Nothing says fall like flaky crust filled with a spicy, creamy filling. The Classic Pumpkin Pie is this season iconic dessert. And this one takes the cake.
I gotta tell you, I’m a fan of pumpkin. Throw some sugar and spices on the squash, toss it in the oven and I’m good to go.
That’s why, even though I pulled together a list of great pumpkin desserts last week, a list that included not one, but two pumpkin pies, I’m back with another. After all, we can never have too much pumpkin pie, right?
This version comes from the kitchens of Fine Cooking Magazine, which would have been a good enough reason to bake it in and of itself. The use of whipping cream over canned milk brings it very close to my mom’s version, which makes it doubly awesome.
I may as well tell you up front that if there’s a pumpkin pie in a magazine I’m going through this fall, I’ll probably make it. It’s my job to search out the absolute best recipe for you, after all.
Plus, how else can I have a slice (or two) for breakfast like I did this morning.
You know all those pie crust recipes you see that proclaim the apocalyptic disaster that’ll take place if you handle the dough too much? This isn’t one of them. In fact, be ready to get your knead on.
Okay, so it’s not really kneading; it’s called fraisage, or smearing, a technique of streaking the butter across a flat surface with the palm of your hand in order to create streaks of butter which later become a flaky crust. You can see how Abby Dodge, the author of this recipe, smears her dough here.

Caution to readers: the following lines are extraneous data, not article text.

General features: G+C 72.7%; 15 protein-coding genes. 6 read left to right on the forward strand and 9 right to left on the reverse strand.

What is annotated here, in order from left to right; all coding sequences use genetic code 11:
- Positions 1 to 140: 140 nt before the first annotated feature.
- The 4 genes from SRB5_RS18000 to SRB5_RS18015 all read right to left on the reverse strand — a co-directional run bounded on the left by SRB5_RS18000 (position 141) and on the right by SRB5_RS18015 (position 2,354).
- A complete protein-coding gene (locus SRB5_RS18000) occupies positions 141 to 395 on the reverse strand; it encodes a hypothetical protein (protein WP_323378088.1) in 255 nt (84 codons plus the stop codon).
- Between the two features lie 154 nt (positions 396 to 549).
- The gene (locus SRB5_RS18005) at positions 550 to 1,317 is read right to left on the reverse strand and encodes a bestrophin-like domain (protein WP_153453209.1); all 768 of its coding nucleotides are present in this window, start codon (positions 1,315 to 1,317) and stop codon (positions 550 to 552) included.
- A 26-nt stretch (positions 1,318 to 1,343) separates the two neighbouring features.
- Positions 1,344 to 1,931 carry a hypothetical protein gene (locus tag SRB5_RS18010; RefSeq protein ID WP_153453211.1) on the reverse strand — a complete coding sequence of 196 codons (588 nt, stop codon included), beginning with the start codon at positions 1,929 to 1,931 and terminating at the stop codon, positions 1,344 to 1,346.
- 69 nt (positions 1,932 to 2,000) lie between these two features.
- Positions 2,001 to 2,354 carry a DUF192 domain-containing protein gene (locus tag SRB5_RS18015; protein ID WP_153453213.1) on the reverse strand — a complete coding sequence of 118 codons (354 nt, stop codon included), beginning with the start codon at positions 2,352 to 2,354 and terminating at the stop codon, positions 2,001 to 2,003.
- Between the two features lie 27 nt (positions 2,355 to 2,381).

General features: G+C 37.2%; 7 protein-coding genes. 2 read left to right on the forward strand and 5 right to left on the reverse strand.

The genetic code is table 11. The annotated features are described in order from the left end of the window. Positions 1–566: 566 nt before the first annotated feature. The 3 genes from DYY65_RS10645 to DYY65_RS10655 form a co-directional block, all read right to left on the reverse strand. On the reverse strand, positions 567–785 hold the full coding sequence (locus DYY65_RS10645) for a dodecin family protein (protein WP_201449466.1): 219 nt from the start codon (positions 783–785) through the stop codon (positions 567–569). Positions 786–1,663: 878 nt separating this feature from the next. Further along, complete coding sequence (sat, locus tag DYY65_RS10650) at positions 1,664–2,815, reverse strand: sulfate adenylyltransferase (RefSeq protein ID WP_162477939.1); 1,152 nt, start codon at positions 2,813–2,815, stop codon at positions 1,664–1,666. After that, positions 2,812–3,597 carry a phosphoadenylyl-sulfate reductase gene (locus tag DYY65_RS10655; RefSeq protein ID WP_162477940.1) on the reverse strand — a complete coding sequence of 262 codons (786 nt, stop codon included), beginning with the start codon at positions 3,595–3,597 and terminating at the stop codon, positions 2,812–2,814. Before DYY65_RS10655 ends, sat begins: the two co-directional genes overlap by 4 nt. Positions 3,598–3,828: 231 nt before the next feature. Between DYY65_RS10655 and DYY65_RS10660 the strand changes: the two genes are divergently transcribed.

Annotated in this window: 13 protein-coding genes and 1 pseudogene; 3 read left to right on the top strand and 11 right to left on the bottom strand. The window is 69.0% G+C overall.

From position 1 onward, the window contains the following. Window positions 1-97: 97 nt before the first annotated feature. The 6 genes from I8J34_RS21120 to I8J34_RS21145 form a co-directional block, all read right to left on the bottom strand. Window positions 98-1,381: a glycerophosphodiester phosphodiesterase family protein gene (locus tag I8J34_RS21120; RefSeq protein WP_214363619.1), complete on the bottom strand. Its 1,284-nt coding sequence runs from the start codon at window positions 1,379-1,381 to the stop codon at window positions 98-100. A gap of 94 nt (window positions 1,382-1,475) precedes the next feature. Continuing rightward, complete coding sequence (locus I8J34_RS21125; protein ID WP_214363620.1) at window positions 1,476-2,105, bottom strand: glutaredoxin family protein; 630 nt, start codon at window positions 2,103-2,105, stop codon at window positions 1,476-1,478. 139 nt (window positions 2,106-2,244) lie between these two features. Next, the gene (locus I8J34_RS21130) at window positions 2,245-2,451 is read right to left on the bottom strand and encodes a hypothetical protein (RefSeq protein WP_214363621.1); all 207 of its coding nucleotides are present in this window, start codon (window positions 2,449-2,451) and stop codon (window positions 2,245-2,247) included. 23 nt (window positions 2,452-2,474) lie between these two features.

Other than that step, the crust comes together the way any other crust would. I do have to say that I found it very easy to make and to work with. It’s a fantastic technique.
The reason that my mom uses heavy cream instead of the evaporated milk is that she thinks the milk leaves an aftertaste in the final pie. I’m not sure if Fine Cooking felt the same way, but the half-and-half works.
It’s very easy to make the filling; just a matter of whisking things together in the proper order, and the baking time was spot on.
Hello, gorgeous. I didn’t want to share. I would have loved to grab this pie and hide in a closet until I had eaten it all. If Hubby didn’t like pumpkin pie too, I could probably get away with that. Unfortunately, he does, so we enjoyed slices of this together for dessert and, yes, breakfast.
Sophie, well, she’s still a goob. At least she was willing to try a bite and even swallowed it this time, but no, she wasn’t a fan. I take that back. She loved the crust.
What I’d Do Different Next Time
Not a thing.
- ½ cup (4 oz.) unsalted butter
- 5-5/8 oz. (1-1/4 cups) unbleached all-purpose flour; more for rolling
- 2 tsp. granulated sugar
- ½ tsp. table salt
- 1 15-oz. can pure pumpkin purée (1-3/4 cups)
- ½ cup packed light brown sugar
- 1-1/4 tsp. ground cinnamon
- ¾ tsp. ground ginger
- ¼ tsp. freshly ground nutmeg
- Pinch table salt
- 1-1/3 cups half-and-half
- 1 tsp. pure vanilla extract
- 2 large eggs, at room temperature
- Whipped cream, for serving
- For the dough: Cut the butter into 6 pieces and put in the freezer. Measure out 3 Tbs. cold water.